Government officials should learn to speak with one voice. This is a basic communication principle that should have been in place nine months ago, when government, after much reluctance, acknowledged the existence of a health crisis. The number of COVID-19 infections and deaths had by then reached double digits and were rising steadily. Major regional centers were placed under lockdown and the pubic ordered to stay at home. The only way to make sense of the world was through regular information from government sources. It was generally unfocused, but understandably part of birth pains. Yet after nine months, this basic concept of speaking with one voice continues to elude government communication regarding the pandemic. Some government officials also seem to have failed to grasp the concept completely.
Crisis situations require government to act as a comforter to a confused and anxious public. They must communicate not only certainty, but competence and control. Contradicting statements convey the opposite. Not only do they tend to erode trust and confidence, they could lead to unnecessary friction on the ground between law enforcers and segments of the populace who heard the first statement but not the clarification.
Last week, this contradiction was again on full display. One senior official announced to media that children would be allowed to enter shoppings malls in Metro Manila as long as they were accompanied by their parents. This was hastily clarified by another official who emphasized that the policy would still need the approval of the concerned local governments, through ordinances passed by their respective city or municipal councils. However, two other officials disagreed totally and conveyed their sentiments through media. The matter was put to a rest when the mayors of Metro Manila voted unanimously against such a policy.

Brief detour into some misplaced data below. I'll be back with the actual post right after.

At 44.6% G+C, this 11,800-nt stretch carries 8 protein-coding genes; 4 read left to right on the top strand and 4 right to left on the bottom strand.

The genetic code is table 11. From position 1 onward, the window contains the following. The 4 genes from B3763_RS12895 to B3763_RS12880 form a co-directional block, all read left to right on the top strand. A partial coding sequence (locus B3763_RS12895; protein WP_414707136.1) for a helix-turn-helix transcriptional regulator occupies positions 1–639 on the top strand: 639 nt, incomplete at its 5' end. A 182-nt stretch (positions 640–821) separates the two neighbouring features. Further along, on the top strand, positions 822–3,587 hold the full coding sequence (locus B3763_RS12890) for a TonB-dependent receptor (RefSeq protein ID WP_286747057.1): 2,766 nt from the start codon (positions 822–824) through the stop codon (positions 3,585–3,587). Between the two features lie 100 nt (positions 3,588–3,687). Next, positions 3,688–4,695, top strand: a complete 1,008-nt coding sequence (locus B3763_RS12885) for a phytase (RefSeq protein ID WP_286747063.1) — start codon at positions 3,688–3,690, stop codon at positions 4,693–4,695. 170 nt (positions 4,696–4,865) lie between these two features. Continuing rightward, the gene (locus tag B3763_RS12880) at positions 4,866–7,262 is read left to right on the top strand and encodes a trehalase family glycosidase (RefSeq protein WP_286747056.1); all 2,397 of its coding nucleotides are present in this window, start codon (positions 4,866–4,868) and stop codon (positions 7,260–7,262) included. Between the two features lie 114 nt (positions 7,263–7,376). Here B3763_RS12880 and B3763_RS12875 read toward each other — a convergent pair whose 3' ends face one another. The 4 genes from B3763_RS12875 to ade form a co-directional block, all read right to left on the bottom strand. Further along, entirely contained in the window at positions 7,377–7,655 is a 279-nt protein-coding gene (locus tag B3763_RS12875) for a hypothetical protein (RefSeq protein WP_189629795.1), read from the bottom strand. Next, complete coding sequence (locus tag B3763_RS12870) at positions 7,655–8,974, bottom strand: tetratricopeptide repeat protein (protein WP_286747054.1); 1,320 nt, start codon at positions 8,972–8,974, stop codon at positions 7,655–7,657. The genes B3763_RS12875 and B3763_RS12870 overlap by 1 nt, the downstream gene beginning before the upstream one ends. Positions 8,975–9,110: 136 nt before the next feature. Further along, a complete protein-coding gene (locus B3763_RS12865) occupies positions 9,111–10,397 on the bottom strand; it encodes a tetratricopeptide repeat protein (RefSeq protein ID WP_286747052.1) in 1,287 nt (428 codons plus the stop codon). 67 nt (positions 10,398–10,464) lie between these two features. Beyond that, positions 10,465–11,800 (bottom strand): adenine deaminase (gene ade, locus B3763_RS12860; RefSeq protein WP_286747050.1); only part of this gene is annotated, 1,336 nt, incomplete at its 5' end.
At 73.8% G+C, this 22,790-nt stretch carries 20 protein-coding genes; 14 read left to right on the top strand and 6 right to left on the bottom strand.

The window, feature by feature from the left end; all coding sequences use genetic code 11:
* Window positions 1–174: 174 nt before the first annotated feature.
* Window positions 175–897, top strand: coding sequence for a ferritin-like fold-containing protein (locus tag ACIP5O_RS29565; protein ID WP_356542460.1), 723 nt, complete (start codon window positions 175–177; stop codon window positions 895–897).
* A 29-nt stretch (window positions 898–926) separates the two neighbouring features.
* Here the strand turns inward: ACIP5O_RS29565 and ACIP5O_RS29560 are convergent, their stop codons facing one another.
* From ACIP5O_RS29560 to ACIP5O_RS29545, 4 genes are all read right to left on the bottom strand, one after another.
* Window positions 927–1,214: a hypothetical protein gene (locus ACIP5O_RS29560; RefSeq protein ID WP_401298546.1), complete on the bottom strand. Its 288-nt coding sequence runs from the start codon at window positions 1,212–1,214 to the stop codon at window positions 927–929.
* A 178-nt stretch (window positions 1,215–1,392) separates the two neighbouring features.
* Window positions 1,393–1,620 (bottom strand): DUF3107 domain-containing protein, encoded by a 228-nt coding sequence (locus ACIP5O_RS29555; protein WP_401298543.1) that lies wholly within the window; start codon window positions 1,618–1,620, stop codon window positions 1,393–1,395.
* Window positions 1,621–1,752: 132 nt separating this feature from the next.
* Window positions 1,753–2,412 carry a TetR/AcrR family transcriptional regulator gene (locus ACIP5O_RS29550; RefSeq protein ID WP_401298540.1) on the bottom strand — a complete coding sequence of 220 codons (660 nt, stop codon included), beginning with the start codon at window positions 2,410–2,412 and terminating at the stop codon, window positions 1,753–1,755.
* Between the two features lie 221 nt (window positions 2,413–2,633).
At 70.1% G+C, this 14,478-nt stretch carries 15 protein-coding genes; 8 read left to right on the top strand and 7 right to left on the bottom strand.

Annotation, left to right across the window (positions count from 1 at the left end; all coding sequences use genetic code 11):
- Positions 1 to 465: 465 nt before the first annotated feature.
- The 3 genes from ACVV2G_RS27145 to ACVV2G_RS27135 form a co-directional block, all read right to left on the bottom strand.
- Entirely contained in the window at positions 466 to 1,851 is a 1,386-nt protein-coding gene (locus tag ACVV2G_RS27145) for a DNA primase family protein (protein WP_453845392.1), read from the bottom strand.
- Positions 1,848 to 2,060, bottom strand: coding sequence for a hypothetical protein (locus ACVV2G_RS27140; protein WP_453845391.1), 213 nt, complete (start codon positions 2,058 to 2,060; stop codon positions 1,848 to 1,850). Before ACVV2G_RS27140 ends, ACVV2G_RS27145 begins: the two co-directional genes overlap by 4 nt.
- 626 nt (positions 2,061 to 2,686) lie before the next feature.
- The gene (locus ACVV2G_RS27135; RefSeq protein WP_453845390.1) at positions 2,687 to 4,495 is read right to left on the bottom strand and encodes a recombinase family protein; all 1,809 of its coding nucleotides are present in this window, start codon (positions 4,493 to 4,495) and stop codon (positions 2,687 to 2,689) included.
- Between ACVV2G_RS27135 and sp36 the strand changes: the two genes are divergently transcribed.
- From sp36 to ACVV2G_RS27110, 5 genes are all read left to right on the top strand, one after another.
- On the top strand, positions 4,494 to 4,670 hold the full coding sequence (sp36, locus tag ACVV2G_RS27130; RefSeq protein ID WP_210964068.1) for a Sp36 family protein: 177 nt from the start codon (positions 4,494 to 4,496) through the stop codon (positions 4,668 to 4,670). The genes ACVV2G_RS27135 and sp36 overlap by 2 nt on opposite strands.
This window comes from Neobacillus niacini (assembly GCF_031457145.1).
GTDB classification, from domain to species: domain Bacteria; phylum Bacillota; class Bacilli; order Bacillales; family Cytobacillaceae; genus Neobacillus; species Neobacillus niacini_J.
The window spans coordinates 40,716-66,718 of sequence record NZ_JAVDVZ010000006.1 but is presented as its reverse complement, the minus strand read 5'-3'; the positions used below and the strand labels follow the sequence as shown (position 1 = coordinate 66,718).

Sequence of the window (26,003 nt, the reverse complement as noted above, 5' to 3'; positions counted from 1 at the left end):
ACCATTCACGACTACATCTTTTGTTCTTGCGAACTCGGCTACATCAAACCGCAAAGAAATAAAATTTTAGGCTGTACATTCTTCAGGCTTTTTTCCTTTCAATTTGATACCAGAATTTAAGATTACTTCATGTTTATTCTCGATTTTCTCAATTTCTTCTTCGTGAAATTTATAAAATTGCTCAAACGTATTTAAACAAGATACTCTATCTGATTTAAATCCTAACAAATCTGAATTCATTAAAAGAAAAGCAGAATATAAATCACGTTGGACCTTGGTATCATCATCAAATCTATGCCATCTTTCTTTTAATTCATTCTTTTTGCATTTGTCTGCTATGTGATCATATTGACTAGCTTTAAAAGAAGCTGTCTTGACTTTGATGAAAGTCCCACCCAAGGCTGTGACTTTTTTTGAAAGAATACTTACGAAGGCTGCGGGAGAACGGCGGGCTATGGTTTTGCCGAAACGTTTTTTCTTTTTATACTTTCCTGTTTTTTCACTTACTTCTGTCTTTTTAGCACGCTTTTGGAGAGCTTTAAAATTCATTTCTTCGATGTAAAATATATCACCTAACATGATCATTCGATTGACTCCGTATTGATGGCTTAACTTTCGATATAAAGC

The policy to keep children out of shopping malls is correct. But the confusion caused by the contradicting statements of government officials was totally unnecessary and avoidable.
Is it difficult for government officials, particularly those directly involved in formulating lockdown-related policies under the auspices of the Inter-Agency Task Force (IATF), to deliberate and agree on a policy before it is announced to media? Is it a chore for a secretariat to put in writing the general points of agreement, and for the communications arm to type out the talking points for the officials? Is it a challenge to just have one person speak on behalf of the government on such matters, instead of the multitude of officials jostling for media attention?
At the risk of repeating myself, consistent and clear communication, especially during a crisis, is indispensable. And with experts warning of a surge in COVID-19 infections because of the Christmas season, keeping government communication tight and consistent becomes more urgent. Remember that the country is still in the middle of a pandemic that has thus far shown no clear pattern of slowing down. The wave has not dissipated, the curve has not flattened.
A repeat of the severe lockdown imposed during the first half of the year, and the attendant anxiety and confusion, would not only be unbearable to the economy. It could test to the limits government’s ability to extend needed services to the vulnerable while maintaining order. It could strain the social fabric.
The public has survived the last nine months in spite of the missteps and failings of authorities.
We can only hope that the public would continue to show forbearance. And the least the authorities can do is to provide them with the information they need, the care and compassion they require, and the service they deserve.
A parallel may be drawn with Noah’s biblical ark, which reached dry land after 40 days at sea, from where they began life anew. We have been under lockdown for a longer period, 90 days and counting. But unlike the ark, we remain adrift, with no land, even its barest promise, in sight. We only have our hope and our faith to sustain us through this ocean of uncertainty.